Are you trying to jazz up your plain drinking water? Food coloring seems like a good option, or is it? Here is what you should know about drinking water with food coloring.
Is It Safe To Add Food Coloring To Water?
Water is a cheap and healthy option for quenching your thirst, and it is best to drink when pure and plain. But incorporating food coloring into water or any other drink is not harmful if done sparingly—at least not if the food dye is safe and natural.
Food dyes are some of the most controversial topics when discussing food safety and health. Food and drink manufacturers seem to prefer artificial dyes as they tend to add more vibrant colors. Still, there are divergent opinions regarding which ones are safe to use.
The US Food and Drug Administration or the European Food Safety Authority continuously monitor and regulate which food dyes are apt for human consumption, but despite their ‘best efforts,’ there is no universal consensus—some dyes are forbidden in one country but allowed in another .
But as long as you use food dyes made of food-grade ingredients, approved by your country of residence, and DO NOT include carcinogens containing Yellow 5, Red 40, Yellow 6, or Blue 1, then these are safe to add to your drinking water .
But that said, some synthetic food dyes available to buy online or in supermarkets are still derived from petroleum or crude oil and are actually approved for human consumption by regulatory bodies. So you always need to read the label and research the product’s ingredients yourself and decide if that is anything you want to ingest.
Are There Any Side Effects To Adding Food Coloring To Water?
Some studies have found a small, plausible connection between artificial food dyes and hyperactivity in children .
In particular, one study found that children diagnosed with ADHD showed a 73% reduction in symptoms once they stopped consuming artificial dyes. However, other studies failed to find a correlation, while a peculiar study by Southampton University discovered that a genetic component might decide which children are more susceptible to the effects of food dyes .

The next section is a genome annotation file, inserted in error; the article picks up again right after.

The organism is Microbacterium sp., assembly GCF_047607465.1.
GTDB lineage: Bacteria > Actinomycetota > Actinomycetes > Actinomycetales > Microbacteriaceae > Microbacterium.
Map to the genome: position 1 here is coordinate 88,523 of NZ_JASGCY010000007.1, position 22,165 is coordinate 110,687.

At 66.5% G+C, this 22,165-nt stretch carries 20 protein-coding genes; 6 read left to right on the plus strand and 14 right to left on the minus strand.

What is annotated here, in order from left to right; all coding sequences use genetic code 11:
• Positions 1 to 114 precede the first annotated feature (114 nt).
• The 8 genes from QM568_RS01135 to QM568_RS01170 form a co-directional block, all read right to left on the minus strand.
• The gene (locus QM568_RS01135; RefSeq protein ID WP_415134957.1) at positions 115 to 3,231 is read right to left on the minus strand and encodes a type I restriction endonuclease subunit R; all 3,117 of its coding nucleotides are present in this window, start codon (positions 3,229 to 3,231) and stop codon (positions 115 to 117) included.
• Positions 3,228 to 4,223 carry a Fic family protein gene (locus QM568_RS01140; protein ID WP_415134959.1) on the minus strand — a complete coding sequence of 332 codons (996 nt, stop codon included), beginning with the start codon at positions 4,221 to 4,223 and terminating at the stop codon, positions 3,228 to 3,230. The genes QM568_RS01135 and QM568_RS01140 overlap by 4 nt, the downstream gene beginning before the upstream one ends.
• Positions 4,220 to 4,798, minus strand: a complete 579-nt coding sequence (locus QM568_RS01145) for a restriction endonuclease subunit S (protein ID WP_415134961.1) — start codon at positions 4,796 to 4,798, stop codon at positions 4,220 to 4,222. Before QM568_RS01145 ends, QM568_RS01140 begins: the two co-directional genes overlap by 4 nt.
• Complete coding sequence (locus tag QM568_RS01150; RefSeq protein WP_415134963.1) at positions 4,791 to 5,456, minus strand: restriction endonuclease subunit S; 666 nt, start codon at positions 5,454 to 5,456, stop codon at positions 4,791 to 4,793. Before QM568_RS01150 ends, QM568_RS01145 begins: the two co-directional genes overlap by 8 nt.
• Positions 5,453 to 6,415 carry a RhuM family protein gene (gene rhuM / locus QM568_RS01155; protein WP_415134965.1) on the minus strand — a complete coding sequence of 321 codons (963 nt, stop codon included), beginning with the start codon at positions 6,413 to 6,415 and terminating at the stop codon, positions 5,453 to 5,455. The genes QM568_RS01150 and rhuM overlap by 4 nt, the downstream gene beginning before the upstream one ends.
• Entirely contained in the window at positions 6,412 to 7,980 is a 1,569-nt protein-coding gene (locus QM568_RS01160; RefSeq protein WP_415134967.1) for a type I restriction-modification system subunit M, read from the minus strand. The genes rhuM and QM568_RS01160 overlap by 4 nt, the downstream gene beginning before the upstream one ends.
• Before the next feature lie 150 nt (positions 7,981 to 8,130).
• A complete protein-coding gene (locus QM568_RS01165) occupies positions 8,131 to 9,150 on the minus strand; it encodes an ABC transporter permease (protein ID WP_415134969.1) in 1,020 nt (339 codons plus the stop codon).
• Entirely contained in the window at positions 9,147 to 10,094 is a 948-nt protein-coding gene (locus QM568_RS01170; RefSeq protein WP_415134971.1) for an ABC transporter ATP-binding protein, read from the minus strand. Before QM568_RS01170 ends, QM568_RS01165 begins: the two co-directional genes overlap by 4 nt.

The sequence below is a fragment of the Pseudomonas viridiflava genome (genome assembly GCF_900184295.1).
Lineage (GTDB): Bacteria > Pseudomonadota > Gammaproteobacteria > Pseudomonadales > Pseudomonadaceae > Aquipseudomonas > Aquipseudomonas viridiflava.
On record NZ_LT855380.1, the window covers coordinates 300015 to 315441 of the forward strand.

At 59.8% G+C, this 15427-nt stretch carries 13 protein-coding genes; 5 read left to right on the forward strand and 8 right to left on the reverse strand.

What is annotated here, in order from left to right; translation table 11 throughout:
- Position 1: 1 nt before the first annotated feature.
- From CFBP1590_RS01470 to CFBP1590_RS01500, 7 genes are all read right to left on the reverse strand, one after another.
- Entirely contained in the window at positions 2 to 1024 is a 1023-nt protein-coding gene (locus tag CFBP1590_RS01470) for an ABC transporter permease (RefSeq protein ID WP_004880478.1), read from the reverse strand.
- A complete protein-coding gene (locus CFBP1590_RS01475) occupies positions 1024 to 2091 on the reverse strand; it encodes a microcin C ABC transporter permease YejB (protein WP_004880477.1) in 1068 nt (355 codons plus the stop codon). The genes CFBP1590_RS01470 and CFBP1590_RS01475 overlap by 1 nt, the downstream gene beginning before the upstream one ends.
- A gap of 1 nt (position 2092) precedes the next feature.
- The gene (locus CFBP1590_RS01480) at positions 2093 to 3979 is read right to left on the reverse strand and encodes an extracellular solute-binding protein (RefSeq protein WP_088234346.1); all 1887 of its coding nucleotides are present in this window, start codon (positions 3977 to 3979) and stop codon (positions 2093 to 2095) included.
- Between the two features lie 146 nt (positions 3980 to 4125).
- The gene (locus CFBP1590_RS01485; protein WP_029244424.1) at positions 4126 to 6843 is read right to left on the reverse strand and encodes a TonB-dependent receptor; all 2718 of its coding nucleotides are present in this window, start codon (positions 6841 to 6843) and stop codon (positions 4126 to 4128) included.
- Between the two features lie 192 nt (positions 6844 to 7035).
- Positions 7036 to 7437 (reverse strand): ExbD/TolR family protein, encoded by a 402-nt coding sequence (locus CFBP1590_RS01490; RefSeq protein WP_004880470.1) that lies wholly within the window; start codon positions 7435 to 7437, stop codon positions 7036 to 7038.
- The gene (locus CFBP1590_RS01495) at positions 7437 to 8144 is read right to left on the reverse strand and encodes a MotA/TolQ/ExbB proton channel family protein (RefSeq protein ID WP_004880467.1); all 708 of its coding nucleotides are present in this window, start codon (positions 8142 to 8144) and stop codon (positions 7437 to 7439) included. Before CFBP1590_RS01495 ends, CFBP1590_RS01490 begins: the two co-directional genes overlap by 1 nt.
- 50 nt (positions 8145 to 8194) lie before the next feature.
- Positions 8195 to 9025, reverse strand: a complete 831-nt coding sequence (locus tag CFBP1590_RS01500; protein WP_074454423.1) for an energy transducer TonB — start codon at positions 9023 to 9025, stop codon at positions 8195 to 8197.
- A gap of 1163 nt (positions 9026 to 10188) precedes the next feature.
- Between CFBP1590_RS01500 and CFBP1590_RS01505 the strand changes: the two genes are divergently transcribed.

There are some concerns about artificial food coloring being linked to cancer, but the components allowed in the American and European markets have been deemed safe. 
Evidence until now is flimsy and speculatory at best, so there is no need for alarm—the FDA and EFSA have claimed as such, so take that with a grain of salt.
What Is The Best Food Coloring To Use?
The safest food coloring to add to your drinking water is naturally sourced, plant-based, and comes in powdered form. For instance, you would want the food coloring made of vegetable juice, beta carotene, blue spirulina powder, purple sweet potato powder, pink pitaya powder, butterfly pea flower, or other freeze-dried fruits and vegetables.
According to dietitian Laura Jeffers, plenty of foods are already rich in pigment, and you can find plenty of naturally-derived food dyes in the market .
Although artificial food dye is fun and bright, my choice will always be natural if we’re talking about the best options to color drinking water.
Check out one of my favorites, a naturally sourced, plant-based food color set below. I mainly use it to color my cakes, icing, and frosting, but you can also use it to make pink milk or blue, purple, or any other shade of water.
TAP ON IMAGE TO VIEW PRICE
You can also always make your own by extracting the juice of the food you wish to use and then reducing it to its maximum concentration by boiling it. Foods such as berries, leafy greens, algae, beets, turmeric or saffron, or matcha tea are excellent and heavily pigmented.
How Much Food Coloring Should You Add To Water?
As with anything, it depends on the strength of the pigment and how much water you need to color.
But whether you are using synthetic or natural food coloring, make sure to add just a tiny amount. Food dyes are highly concentrated, so you literally want to start adding one drop or small pinch at a time. Mix the water well and add more until you reach the desired color. If you are using synthetic ones, then the less you use is better.
Natural food dye is much more subdued, so you might need a lot more to reach a rich and bright hue.
Will Food Coloring Change The Taste Of Water?
Once again, it depends on the type of food coloring you use and the quantities. If your food dye is naturally-derived, odds are the flavor will be more noticeable since it will take subtle notes of whatever food was the source for the color.
However, artificial food coloring can also have a noticeable chemical taste, particularly if you add it in large quantities in a small amount of water.
Subsequently, it’s essential to consider the quality of the food coloring you want to use, as well as the amounts. Try to do so only occasionally, and the results will be fun and harmless.
Although artificial food dyes are generally safe, it is best to avoid them whenever possible. They are certainly not going to improve the taste of the water but can be effective for aesthetic purposes. The safest food coloring to add to your drinking water is naturally sourced and plant-based. Or even better, next time you are looking for a way to brighten up your water, try adding some fruit juice or citrus juice instead!
Read Also: Lemon Juice From Concentrate vs. Fresh Squeezed One — What Is The BIGGEST Difference?
-  Bell, Becky (2017). Food Dyes: Harmless Or Harmful? Retrieved from https://www.healthline.com/nutrition/food-dyes.
-  Cleveland Clinic (2020). 9 Safe, Natural Ways to Color Your Food. Retrieved from https://health.clevelandclinic.org/green-mac-n-cheese-anyone-9-easy-natural-ways-to-color-your-food/.
-  PubMed. Toxicology of food dyes. Retrieved from https://pubmed.ncbi.nlm.nih.gov/23026007/